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Japan immigration

Shorthanded Japan restarts skills tests for foreign workers

Tokyo eyes edge in recruiting over Singapore and Middle East

Tokyo aims to attract more people for jobs in industries that desperately need labor, such as nursing care. (Photo by Koji Uema)

TOKYO -- Japan is offering work visa qualification exams for foreign nationals once again as the reopened country seeks the upper hand in the competition for labor from elsewhere in Asia.

Tests for agricultural jobs are being administered this month in Cambodia, where the coronavirus outbreak has been surprisingly small. Exams for nursing care jobs were offered there last month after cancellations in April amid the coronavirus outbreak.

Japan looks to restart assessments in other countries such as the Philippines, Nepal and Indonesia, depending on local trends in infection cases. These tests also resume this month in Japan, taken chiefly by international students and trainees.

People who pass the tests become eligible for a new visa category that lets them work in the country for up to five years, when employed in 14 short-staffed industries. The two-part exams assess industry-specific skills and knowledge as well as Japanese proficiency.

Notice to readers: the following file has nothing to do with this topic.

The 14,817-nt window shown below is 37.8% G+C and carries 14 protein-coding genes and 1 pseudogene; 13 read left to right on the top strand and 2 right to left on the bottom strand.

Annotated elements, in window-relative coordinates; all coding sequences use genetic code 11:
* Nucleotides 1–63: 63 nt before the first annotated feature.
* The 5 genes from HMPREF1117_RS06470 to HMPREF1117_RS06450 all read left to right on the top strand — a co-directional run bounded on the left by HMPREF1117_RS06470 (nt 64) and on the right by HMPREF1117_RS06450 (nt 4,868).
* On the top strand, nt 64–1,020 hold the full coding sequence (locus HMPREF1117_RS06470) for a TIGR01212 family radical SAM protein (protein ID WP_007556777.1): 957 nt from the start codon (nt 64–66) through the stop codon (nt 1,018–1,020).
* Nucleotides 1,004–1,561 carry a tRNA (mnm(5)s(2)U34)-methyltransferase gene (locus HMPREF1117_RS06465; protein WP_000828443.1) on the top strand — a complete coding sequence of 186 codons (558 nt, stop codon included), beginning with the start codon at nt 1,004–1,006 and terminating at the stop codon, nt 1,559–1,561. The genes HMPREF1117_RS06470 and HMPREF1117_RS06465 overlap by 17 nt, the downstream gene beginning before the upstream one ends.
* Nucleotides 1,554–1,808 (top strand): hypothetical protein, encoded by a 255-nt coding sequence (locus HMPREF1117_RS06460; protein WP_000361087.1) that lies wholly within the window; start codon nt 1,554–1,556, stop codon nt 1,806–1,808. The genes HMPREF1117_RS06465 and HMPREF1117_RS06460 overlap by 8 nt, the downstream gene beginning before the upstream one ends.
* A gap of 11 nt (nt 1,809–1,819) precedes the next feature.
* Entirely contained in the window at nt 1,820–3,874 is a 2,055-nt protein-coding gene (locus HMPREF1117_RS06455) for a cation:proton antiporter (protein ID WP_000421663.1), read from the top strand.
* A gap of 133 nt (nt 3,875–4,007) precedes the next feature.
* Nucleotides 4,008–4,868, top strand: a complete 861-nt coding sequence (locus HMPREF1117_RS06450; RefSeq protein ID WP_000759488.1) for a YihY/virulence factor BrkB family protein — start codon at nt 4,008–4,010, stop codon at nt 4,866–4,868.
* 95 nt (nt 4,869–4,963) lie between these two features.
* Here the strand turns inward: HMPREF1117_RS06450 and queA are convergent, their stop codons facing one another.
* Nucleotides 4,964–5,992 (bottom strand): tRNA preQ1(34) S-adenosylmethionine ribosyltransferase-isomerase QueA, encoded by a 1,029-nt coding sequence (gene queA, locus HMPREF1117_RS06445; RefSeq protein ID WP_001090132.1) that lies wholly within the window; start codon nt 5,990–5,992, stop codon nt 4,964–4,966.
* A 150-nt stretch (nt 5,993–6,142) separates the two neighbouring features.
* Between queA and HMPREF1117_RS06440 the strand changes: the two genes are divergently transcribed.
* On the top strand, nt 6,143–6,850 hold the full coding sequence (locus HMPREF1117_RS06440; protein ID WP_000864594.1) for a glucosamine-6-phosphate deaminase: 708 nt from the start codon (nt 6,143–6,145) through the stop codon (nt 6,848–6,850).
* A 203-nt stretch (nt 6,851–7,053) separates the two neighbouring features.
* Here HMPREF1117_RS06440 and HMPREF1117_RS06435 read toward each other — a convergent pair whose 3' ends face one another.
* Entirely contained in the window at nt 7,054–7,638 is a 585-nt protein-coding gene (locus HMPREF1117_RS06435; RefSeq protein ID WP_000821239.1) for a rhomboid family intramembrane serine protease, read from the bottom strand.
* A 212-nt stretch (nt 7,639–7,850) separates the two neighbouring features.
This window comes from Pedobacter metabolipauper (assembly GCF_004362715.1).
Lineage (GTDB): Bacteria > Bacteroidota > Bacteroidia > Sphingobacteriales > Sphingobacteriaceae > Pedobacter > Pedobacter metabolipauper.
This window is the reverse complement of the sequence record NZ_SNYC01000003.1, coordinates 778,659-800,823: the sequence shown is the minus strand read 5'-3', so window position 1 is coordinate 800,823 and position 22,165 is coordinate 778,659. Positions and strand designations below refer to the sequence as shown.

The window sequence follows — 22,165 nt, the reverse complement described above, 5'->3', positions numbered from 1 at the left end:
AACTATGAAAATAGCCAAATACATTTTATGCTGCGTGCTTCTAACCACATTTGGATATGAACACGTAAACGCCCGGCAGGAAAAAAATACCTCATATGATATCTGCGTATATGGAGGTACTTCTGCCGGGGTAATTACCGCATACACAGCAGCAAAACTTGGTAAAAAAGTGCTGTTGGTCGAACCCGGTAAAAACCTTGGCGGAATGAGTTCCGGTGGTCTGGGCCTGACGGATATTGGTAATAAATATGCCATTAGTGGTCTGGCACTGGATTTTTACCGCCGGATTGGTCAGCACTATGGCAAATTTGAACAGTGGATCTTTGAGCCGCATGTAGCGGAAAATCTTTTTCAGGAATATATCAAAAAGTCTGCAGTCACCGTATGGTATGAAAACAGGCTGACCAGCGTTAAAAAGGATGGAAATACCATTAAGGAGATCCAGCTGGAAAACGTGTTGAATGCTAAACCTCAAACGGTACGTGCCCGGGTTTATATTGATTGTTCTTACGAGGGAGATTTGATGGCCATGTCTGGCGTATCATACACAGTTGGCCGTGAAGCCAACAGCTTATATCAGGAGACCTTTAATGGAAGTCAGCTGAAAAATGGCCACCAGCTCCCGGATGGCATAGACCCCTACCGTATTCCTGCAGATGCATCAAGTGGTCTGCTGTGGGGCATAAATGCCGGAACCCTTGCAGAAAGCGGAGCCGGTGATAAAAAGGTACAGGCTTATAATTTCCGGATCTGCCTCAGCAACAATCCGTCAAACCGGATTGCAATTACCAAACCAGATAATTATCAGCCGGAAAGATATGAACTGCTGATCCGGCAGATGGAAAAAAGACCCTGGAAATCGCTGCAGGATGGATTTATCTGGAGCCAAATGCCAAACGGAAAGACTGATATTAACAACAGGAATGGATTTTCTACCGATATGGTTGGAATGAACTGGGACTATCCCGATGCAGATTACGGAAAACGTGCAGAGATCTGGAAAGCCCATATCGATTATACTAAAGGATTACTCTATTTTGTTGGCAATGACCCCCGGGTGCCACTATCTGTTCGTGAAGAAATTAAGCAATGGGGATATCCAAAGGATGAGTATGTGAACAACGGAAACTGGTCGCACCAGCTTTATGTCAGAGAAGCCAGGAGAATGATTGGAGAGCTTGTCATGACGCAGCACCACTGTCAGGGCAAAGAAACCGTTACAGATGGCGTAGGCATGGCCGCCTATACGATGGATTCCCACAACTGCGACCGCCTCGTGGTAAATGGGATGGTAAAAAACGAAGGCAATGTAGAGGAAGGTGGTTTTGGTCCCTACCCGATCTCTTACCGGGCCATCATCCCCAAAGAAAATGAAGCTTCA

Tokyo aims to attract more people for jobs in industries that desperately need labor, such as nursing care and agriculture. Competition with Singapore and Middle Eastern nations for workers was heating up before the pandemic. Japan hopes that resuming visa qualification tests now will give it an advantage in the recruiting fight.

Though entry restrictions prevent people who pass the test abroad from coming to Japan right away, Tokyo is preparing to welcome them as soon as such limits are relaxed.

Japan plans to classify individuals with the new visa as business travelers so they can be admitted to the country in the first phase of reopening the border. The coronavirus quarantine requirement would be waived for people who pass the screening based on certification of negative diagnostic test results and their itineraries.

Businesses looking to hire foreign workers also are encouraged to interview candidates online before they come to Japan. Support will be hammered out for international students who seek to remain in the country under the special work visa.

Japan anticipated up to 47,550 foreigners entering the country with this visa in the first year through March 2020. But the number came in at 4,000 or so, due in part to delayed procedures in workers' home countries.

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